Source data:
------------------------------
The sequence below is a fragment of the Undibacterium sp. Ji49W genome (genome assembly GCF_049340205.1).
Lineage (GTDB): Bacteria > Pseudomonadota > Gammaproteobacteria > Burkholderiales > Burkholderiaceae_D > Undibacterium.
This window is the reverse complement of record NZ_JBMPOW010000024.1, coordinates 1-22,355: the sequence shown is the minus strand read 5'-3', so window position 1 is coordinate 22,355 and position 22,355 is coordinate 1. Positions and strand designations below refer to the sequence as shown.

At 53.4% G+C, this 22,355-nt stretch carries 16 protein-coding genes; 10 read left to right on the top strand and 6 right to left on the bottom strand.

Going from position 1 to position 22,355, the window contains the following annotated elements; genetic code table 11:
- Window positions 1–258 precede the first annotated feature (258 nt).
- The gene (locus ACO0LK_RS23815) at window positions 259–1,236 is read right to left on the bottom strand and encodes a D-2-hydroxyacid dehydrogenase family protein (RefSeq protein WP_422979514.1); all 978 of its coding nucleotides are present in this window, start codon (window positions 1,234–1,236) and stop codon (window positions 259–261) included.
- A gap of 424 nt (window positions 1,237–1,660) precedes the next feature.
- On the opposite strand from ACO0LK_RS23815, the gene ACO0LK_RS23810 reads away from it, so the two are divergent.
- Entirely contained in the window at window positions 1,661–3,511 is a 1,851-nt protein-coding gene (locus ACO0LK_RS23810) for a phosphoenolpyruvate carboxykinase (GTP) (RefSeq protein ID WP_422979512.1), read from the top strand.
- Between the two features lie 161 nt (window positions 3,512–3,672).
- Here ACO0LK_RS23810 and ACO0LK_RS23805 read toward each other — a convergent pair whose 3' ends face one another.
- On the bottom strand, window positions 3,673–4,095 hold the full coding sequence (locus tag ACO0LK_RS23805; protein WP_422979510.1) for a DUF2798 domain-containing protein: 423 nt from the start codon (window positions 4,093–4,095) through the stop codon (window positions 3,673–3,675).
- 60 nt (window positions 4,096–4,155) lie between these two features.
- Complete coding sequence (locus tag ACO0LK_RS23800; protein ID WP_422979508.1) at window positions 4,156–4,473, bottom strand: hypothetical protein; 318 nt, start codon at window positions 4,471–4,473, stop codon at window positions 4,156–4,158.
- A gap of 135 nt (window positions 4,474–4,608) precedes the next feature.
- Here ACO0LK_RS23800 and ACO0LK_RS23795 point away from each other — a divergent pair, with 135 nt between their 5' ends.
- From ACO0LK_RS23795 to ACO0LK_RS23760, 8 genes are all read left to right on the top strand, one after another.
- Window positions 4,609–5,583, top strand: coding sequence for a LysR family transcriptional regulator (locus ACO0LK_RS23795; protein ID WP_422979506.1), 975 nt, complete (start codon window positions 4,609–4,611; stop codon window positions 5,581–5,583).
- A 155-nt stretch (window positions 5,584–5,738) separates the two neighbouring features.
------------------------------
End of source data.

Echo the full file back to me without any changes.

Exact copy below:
The sequence below is a fragment of the Undibacterium sp. Ji49W genome (genome assembly GCF_049340205.1).
Lineage (GTDB): Bacteria > Pseudomonadota > Gammaproteobacteria > Burkholderiales > Burkholderiaceae_D > Undibacterium.
This window is the reverse complement of record NZ_JBMPOW010000024.1, coordinates 1-22,355: the sequence shown is the minus strand read 5'-3', so window position 1 is coordinate 22,355 and position 22,355 is coordinate 1. Positions and strand designations below refer to the sequence as shown.

At 53.4% G+C, this 22,355-nt stretch carries 16 protein-coding genes; 10 read left to right on the top strand and 6 right to left on the bottom strand.

Going from position 1 to position 22,355, the window contains the following annotated elements; genetic code table 11:
- Window positions 1–258 precede the first annotated feature (258 nt).
- The gene (locus ACO0LK_RS23815) at window positions 259–1,236 is read right to left on the bottom strand and encodes a D-2-hydroxyacid dehydrogenase family protein (RefSeq protein WP_422979514.1); all 978 of its coding nucleotides are present in this window, start codon (window positions 1,234–1,236) and stop codon (window positions 259–261) included.
- A gap of 424 nt (window positions 1,237–1,660) precedes the next feature.
- On the opposite strand from ACO0LK_RS23815, the gene ACO0LK_RS23810 reads away from it, so the two are divergent.
- Entirely contained in the window at window positions 1,661–3,511 is a 1,851-nt protein-coding gene (locus ACO0LK_RS23810) for a phosphoenolpyruvate carboxykinase (GTP) (RefSeq protein ID WP_422979512.1), read from the top strand.
- Between the two features lie 161 nt (window positions 3,512–3,672).
- Here ACO0LK_RS23810 and ACO0LK_RS23805 read toward each other — a convergent pair whose 3' ends face one another.
- On the bottom strand, window positions 3,673–4,095 hold the full coding sequence (locus tag ACO0LK_RS23805; protein WP_422979510.1) for a DUF2798 domain-containing protein: 423 nt from the start codon (window positions 4,093–4,095) through the stop codon (window positions 3,673–3,675).
- 60 nt (window positions 4,096–4,155) lie between these two features.
- Complete coding sequence (locus tag ACO0LK_RS23800; protein ID WP_422979508.1) at window positions 4,156–4,473, bottom strand: hypothetical protein; 318 nt, start codon at window positions 4,471–4,473, stop codon at window positions 4,156–4,158.
- A gap of 135 nt (window positions 4,474–4,608) precedes the next feature.
- Here ACO0LK_RS23800 and ACO0LK_RS23795 point away from each other — a divergent pair, with 135 nt between their 5' ends.
- From ACO0LK_RS23795 to ACO0LK_RS23760, 8 genes are all read left to right on the top strand, one after another.
- Window positions 4,609–5,583, top strand: coding sequence for a LysR family transcriptional regulator (locus ACO0LK_RS23795; protein ID WP_422979506.1), 975 nt, complete (start codon window positions 4,609–4,611; stop codon window positions 5,581–5,583).
- A 155-nt stretch (window positions 5,584–5,738) separates the two neighbouring features.